One might think that if you go to a conference like this with physical ailments, you are likely to make it home completely healed.  If you get home, and you are still wheelchair dependent, maybe you didn’t have enough faith.  Maybe the right people didn’t pray for you.  Maybe God forgot to listen.  Surely something went wrong, right?  I mean,  GIANTS in the faith prayed over me.  I was prayed over in song, in English, in tongues, given words of prophecy, wept over, had countless people lay hands over me, and yet……I still came home in a wheelchair, still needing the same routine of medications, still passing out,  still needing a feeding tube, still completely drained of energy and physical strength….still waiting. 

And guess what?  I couldn’t have asked for more effective prayer.  My hope is restored, my joy is restored, my spiritual and emotional strength are restored, and I recieved a better and deeper healing than I could have ever dreamed possible.

Sometimes God heals our phyiscal bodies.  Sometimes He takes away our diseases.  Sometimes He raises people from the actual dead.  Sometimes He says,  “Little girl, arise!”, and people physically, miraculously stand up.

Other times, when He says, “Little girl, arise,”  the child inside of us who has been beaten down and cast aside rises up and is healed.  And He tells our broken hearts just the things that they have always been longing to hear:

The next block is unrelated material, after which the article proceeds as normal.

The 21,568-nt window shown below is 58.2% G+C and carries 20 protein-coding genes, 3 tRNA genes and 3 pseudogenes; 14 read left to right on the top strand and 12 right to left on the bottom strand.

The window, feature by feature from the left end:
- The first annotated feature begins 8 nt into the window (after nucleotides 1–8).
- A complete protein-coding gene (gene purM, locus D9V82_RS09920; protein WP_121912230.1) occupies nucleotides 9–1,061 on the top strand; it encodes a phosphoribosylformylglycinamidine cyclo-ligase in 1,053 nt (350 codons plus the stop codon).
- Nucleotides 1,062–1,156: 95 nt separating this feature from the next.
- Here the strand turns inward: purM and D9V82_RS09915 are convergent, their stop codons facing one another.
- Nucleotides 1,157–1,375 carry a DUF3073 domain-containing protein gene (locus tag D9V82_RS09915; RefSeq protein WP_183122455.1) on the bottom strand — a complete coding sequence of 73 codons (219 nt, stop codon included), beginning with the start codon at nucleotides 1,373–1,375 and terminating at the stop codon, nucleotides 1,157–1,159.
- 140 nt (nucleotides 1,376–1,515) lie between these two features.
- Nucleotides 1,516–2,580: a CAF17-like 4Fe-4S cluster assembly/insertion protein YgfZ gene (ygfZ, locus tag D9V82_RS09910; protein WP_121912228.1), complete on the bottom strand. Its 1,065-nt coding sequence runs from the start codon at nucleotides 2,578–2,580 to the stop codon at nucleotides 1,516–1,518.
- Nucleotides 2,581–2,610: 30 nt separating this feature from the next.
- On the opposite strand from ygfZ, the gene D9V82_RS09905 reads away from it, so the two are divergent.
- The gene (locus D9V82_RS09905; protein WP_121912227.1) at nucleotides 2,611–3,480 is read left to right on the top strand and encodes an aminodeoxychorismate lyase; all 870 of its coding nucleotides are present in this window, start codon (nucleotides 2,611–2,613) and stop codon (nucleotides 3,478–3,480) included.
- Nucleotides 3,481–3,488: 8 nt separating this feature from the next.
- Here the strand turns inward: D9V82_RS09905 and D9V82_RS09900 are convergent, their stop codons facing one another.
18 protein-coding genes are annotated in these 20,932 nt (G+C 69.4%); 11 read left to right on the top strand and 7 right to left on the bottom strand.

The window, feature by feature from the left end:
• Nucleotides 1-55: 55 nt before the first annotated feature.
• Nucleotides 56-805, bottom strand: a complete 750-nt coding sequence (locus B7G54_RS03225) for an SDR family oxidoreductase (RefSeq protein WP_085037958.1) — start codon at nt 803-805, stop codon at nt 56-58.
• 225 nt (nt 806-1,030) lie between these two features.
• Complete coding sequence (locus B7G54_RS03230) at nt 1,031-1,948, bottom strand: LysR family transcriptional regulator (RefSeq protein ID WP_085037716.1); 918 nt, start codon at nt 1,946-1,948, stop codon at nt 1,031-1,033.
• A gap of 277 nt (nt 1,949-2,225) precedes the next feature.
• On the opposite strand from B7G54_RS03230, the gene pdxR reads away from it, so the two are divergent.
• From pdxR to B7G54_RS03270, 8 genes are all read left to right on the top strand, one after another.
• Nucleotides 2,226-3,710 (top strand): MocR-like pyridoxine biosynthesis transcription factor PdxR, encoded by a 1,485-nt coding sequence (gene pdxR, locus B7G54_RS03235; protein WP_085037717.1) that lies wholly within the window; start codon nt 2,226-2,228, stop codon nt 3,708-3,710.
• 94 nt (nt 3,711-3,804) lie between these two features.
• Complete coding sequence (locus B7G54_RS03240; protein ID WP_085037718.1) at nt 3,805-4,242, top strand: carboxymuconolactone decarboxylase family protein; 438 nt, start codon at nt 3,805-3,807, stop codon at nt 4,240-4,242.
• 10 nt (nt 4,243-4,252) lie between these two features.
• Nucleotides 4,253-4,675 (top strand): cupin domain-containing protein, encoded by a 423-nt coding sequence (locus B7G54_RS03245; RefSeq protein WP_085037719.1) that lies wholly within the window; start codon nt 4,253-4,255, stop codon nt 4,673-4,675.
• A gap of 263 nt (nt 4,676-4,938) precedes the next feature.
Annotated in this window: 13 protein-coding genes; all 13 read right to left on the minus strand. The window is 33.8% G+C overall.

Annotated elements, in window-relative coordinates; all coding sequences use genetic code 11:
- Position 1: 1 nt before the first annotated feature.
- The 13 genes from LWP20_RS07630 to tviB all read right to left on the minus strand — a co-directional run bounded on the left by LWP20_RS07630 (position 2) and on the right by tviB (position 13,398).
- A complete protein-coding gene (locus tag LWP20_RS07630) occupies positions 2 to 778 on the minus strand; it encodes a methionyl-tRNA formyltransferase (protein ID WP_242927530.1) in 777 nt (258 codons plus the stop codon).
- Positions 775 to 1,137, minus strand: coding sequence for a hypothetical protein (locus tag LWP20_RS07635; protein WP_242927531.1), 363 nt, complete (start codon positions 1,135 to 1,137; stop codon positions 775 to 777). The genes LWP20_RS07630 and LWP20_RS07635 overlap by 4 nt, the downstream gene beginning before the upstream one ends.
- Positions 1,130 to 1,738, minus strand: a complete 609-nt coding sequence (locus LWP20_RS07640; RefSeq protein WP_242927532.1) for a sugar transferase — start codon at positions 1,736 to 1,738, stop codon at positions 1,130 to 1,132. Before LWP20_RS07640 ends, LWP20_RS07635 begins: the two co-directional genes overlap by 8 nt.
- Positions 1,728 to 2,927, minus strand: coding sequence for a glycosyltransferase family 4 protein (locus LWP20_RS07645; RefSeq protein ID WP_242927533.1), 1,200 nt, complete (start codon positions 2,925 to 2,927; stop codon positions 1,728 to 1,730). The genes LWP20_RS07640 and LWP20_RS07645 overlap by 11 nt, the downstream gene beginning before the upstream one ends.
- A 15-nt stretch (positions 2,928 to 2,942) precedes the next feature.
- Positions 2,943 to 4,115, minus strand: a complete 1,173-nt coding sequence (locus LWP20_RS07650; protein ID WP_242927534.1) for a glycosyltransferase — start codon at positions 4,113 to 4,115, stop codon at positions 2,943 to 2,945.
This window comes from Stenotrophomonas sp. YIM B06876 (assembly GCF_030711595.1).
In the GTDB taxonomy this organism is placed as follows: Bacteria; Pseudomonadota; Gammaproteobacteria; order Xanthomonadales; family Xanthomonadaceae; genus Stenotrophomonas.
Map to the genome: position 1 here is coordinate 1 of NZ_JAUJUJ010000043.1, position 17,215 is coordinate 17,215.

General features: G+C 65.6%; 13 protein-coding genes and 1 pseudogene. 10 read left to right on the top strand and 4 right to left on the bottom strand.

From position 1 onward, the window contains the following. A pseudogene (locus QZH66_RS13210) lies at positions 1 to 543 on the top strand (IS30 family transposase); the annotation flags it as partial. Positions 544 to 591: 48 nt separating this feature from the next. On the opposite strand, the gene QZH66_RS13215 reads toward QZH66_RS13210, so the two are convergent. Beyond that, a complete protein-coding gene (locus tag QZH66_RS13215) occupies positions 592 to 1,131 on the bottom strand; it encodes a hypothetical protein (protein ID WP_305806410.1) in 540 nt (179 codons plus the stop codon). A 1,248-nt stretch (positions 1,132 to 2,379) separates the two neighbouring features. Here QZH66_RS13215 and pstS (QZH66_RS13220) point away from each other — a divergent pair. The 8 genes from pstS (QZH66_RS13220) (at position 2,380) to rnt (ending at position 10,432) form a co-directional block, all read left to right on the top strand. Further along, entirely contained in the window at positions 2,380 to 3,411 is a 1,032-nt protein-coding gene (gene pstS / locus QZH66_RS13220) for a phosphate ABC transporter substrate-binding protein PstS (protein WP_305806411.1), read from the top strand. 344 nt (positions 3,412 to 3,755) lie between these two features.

“You are loved.”

“You are not, and never have been, the problem,”

“I am proud of you.”

“My light pours through you, and shines out of you.”

“Will you trust me while you wait?” 

Let me be your Father.”

Guys, there are things more important than physical healing, and I think that I figured out what some of those things are this past week.  God wants to restore the years that were stolen from me through trauma and abuse.  God wants to fill my heart to overflowing with hope, joy, and all good things that come from Him.  God wants to pour out His light and life through me in the midst of my suffering in ways that show that in my weakness, He is sufficient.  God wants to restore my identity and help me find myself in relation to Him.

My physical illnesses are surface issues.  Yes, they suck.  Yes, they can be heavy and painful.  Yes, I desire to be healed from them.  But I want God more than I want physical healing. In the midst of my pain, suffering, and illness,  God is enough.  If physical healing never comes, God is still enough.  No, He is more than enough.  He is the Giver of every good and perfect gift because He is every good and perfect gift.

After a compassionate, Spirit-led, wonderful group of individuals prayed, sang, and prophesied over me on Thursday, one of them asked,  “How do you feel now?”  I knew that He was referring to how I felt physically.  Was I healed?  I took a deep breath, and I said, “Quite honestly,  I feel quite a bit worse now physically.  Praying takes a lot of energy. But my heart and my mind are renewed, and emotionally and spiritually, I feel like a new woman.”  I am not sure how he felt after that prayer, if those precious people who deeply interceeded for me felt like they had failed, or that I had failed, or that God had not come through.  I hope not.  Their prayer changed me.  It strengthed my hope.  God flooded me with joy, heart-rest, and spiritual strength as they sang and prayed over me.  I have never felt more loved by Jehovah Rapha, my healer-God.